Ashley A. Smith
November 29, 2021
For about eight months, Amanda Cangelosi worked nearly every day as a barista at the local Barnes & Noble near her Los Angeles County home in Agoura Hills.
After struggling through two classes at San Francisco State University during fall 2020, she chose to leave the campus and start working to save money. Living with her parents would be better than the stress of attending online classes in the middle of a pandemic.
But in March, Cangelosi, 20, received an email from the university.
“They wanted me to come back, and if I came back they would give me priority (registration) for classes,” she said. “It made me feel wanted. Like, OK, I’m a priority student. And that felt nice.”
Cangelosi was one of about 300 students to whom San Francisco State reached out in the last year as part of a pilot program to reconnect with students who dropped out or stopped attending the college after fall 2019.
“These students were all in good academic standing and had successfully completed their course work, but for whatever reason, they left us,” said Katie Lynch, senior associate vice president for enrollment management at the university.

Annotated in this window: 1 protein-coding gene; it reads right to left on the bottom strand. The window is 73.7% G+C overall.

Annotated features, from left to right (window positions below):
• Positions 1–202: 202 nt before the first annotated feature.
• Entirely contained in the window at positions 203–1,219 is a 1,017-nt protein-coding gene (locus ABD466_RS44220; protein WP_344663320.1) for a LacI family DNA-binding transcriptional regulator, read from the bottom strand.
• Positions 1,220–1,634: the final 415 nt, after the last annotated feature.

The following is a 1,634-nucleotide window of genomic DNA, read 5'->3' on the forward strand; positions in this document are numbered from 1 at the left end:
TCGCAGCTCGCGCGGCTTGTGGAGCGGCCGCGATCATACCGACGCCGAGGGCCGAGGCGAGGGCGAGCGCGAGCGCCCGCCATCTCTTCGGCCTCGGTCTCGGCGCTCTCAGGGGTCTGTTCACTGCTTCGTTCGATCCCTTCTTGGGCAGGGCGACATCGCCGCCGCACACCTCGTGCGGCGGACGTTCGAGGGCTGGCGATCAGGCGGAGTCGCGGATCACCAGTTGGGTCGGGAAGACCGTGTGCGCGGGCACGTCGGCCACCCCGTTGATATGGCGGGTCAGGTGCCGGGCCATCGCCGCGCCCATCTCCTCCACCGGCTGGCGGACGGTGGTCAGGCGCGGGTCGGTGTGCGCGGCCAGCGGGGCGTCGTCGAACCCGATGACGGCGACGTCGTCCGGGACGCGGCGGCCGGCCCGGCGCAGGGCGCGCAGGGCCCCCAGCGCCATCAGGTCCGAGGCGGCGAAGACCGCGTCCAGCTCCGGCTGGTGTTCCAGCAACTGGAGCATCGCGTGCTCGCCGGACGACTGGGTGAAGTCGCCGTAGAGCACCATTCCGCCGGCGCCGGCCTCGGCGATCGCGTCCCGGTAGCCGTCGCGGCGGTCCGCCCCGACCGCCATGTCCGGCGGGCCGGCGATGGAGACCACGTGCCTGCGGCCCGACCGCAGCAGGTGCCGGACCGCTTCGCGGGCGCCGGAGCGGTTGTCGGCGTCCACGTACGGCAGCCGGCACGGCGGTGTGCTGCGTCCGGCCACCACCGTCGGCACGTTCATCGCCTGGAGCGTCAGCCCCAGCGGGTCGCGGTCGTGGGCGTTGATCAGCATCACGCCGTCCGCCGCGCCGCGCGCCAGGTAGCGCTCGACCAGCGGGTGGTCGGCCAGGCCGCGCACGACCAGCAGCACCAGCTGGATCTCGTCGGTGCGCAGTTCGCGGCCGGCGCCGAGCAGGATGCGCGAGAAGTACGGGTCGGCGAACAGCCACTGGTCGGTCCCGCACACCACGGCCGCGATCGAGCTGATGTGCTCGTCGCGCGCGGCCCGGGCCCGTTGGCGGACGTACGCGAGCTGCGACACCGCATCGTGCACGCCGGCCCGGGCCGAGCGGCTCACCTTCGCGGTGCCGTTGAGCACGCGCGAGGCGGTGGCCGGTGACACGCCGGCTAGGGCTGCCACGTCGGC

And while many universities, including San Francisco State, have historically used advising teams to reach out to former students and encourage them to come back, this new approach was different and caught the attention of the statewide chancellor’s office.
Last month, as part of a four-year systemwide initiative to improve graduation rates, Chancellor Joseph Castro announced that other campuses in the 23-university system would copy San Francisco State’s approach to re-engage and re-enroll students.
Castro promoted the model as a way to get students to return to campuses and make progress toward graduation. The plan also allows colleges to target underserved students to make the system more equitable.
“We have a moral imperative to do better for our students,” Castro said during the convention. “The equity plan calls for an immediate systemwide re-enrollment campaign with specific goals for bringing underserved students back to our universities beginning this spring. … Let’s reach out, find creative ways to reconnect and welcome them back to the CSU and provide them with the support they need to get back on track.”